I like it. It reminds me of the places I'd stay during swim meets in small towns around Montana... Deer Lodge, Havre, Sidney, Glendive. I'd love to have added Ringling to that list, apropos of "depressing", but I don't think they have a pool, let alone a swim team.

Virtually Unknown said...

Nice pic, the overhead wires usually detract, but not this time, they add.

Virtually Unknown said...

It's kind of like the urinal in the museum. It's art.

Bob R said...

Isbell - Super 8

Virtually Unknown said...

We should have sent that picture out with Voyager to keep aliens from invading.

Craig Howard said...

I do like the fascination with the fucked-up manmade world -- the incongruities of style, the messing up of things, the misguided aesthetics.

Yes, it's a fascinating phenomenon.

I left Buffalo seven years ago to get away from the crowding, the crime, and the over-the-top liberal politics. I do miss, however, the really lovely surroundings that liberals have created there. The old city of Buffalo is surprisingly beautiful and undergoing a sort of renaissance.

Out here in the country some 40 miles south, the built environment is deteriorating. It's not just the poverty (though that certainly exists) -- creating beauty is considered unimportant. Function has replaced all sense of form.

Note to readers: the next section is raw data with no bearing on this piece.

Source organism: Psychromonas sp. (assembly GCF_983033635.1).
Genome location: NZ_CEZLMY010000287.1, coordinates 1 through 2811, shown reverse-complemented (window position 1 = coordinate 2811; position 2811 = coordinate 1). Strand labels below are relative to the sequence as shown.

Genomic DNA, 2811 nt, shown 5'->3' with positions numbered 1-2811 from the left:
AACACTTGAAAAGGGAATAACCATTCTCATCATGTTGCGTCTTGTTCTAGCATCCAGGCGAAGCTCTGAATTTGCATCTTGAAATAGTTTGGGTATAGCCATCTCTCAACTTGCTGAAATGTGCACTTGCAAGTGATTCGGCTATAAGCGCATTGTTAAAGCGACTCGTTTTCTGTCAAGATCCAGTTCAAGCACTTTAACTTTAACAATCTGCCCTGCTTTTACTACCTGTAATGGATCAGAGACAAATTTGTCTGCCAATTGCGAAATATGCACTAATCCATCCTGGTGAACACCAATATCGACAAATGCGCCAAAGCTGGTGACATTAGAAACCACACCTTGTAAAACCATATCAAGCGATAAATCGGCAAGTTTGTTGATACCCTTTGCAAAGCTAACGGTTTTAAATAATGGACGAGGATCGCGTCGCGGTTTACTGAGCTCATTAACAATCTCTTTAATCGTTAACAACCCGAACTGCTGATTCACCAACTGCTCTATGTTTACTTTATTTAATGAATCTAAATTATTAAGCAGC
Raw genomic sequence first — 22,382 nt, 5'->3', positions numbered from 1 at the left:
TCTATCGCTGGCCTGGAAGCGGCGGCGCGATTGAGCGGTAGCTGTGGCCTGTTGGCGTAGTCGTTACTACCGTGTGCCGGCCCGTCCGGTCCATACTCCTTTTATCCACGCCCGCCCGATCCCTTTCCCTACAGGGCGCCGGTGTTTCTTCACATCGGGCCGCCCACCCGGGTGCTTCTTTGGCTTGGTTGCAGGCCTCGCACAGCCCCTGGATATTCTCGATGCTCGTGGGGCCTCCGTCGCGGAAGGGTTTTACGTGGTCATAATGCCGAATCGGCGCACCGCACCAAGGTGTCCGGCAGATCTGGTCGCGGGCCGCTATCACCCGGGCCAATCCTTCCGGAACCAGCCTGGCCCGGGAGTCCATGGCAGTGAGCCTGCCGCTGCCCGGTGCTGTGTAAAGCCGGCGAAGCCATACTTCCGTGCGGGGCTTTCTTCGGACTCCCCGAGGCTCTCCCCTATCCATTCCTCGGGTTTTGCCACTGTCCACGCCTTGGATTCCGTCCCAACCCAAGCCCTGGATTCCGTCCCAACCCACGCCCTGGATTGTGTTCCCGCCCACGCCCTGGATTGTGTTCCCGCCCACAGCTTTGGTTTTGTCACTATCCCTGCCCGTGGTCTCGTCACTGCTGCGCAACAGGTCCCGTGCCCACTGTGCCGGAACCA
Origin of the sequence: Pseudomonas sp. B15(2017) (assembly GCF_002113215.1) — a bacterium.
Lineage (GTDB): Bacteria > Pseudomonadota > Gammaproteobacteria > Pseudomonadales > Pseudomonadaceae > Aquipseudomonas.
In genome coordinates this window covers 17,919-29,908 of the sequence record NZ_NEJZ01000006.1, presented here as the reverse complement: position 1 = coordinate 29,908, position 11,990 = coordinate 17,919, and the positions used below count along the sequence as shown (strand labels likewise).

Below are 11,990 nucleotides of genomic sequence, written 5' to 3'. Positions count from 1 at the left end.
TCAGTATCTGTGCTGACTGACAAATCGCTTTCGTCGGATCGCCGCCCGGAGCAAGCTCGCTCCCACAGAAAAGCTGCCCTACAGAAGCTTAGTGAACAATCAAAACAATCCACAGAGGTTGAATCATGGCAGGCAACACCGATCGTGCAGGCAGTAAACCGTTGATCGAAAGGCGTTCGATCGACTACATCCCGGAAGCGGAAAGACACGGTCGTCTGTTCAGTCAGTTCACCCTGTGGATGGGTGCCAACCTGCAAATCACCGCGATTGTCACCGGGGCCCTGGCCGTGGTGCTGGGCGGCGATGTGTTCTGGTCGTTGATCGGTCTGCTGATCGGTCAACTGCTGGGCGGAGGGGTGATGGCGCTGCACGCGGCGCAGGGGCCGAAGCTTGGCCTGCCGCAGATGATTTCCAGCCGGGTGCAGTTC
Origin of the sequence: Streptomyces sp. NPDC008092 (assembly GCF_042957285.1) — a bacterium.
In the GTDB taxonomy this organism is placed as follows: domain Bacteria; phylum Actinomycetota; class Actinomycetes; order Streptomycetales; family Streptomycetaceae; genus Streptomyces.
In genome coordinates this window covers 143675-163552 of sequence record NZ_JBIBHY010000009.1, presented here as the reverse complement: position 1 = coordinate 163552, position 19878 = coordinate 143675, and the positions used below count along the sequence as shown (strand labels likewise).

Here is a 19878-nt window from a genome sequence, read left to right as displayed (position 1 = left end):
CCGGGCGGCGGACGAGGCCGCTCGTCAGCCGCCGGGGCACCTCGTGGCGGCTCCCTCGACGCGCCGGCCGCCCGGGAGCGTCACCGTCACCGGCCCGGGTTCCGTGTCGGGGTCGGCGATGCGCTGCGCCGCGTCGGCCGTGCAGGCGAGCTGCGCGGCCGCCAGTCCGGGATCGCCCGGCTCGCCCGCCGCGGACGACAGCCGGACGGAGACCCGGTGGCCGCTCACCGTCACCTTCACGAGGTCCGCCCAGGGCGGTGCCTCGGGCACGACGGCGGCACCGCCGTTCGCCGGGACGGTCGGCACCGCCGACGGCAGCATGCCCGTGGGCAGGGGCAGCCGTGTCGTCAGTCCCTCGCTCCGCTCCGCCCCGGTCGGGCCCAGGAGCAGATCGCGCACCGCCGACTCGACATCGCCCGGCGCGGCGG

I don't look down on my neighbors for it -- most of them really are the salt of the earth -- they're why I moved back. Architecture, though, has become lost knowledge.

Virtually Unknown said...

American Gothic II

Deirdre Mundy said...

I love freight trains and barges. Unironically. Because it's amazing to see how we move goods across this country efficiently, so people in all sorts of remote areas can have what they need to live and work.

Barges are a special favorite because they move SO MUCH with very little fuel. But I'm pretty sure the writer of the linked piece would see the barges piled high with coal and corn and car parts and whatever else is under those covers as a 'blight.'

Because she has no sense of marvel. There are many wonders in this world, but none is so marvelous as man......

stever said...

These places are so bad that moving there and turning them blue seems to be a thing.